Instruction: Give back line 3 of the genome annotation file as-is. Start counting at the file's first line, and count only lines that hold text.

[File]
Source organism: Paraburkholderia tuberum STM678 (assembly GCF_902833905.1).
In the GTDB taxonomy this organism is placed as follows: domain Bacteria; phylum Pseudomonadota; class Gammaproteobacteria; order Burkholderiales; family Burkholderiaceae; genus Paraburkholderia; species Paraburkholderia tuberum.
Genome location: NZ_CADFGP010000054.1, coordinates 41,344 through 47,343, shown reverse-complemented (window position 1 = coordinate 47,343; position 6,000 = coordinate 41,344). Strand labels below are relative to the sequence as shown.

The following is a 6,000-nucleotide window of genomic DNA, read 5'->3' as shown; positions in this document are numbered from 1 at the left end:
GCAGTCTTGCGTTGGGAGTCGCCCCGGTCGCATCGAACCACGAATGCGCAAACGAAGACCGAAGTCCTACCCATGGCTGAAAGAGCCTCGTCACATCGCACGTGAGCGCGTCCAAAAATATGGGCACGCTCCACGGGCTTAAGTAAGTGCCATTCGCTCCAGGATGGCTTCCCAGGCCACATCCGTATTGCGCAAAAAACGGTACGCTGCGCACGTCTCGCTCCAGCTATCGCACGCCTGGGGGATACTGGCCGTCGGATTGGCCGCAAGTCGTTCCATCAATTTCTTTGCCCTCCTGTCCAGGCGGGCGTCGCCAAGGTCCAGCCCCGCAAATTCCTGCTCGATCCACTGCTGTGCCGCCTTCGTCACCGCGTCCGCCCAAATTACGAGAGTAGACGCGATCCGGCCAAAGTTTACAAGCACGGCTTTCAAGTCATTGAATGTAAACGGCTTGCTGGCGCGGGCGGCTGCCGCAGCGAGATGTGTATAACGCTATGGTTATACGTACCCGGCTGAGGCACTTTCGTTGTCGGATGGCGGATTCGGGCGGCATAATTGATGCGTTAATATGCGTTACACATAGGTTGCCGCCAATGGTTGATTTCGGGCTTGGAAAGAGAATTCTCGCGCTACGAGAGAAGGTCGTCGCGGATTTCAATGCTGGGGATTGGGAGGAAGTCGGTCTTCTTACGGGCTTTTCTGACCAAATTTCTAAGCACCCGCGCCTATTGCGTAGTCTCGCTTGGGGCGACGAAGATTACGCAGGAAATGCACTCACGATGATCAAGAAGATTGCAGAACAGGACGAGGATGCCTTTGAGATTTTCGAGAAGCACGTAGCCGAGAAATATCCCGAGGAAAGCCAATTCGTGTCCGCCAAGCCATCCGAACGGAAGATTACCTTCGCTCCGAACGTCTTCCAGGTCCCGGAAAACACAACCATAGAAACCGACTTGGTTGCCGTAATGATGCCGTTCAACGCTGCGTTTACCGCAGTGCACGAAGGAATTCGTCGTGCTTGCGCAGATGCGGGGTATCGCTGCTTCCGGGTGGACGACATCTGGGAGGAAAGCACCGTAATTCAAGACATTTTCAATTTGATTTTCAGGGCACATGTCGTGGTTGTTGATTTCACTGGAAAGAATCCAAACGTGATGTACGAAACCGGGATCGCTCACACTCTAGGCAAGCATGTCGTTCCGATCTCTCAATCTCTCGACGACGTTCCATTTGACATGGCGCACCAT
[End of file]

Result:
Genome location: NZ_CADFGP010000054.1, coordinates 41,344 through 47,343, shown reverse-complemented (window position 1 = coordinate 47,343; position 6,000 = coordinate 41,344). Strand labels below are relative to the sequence as shown.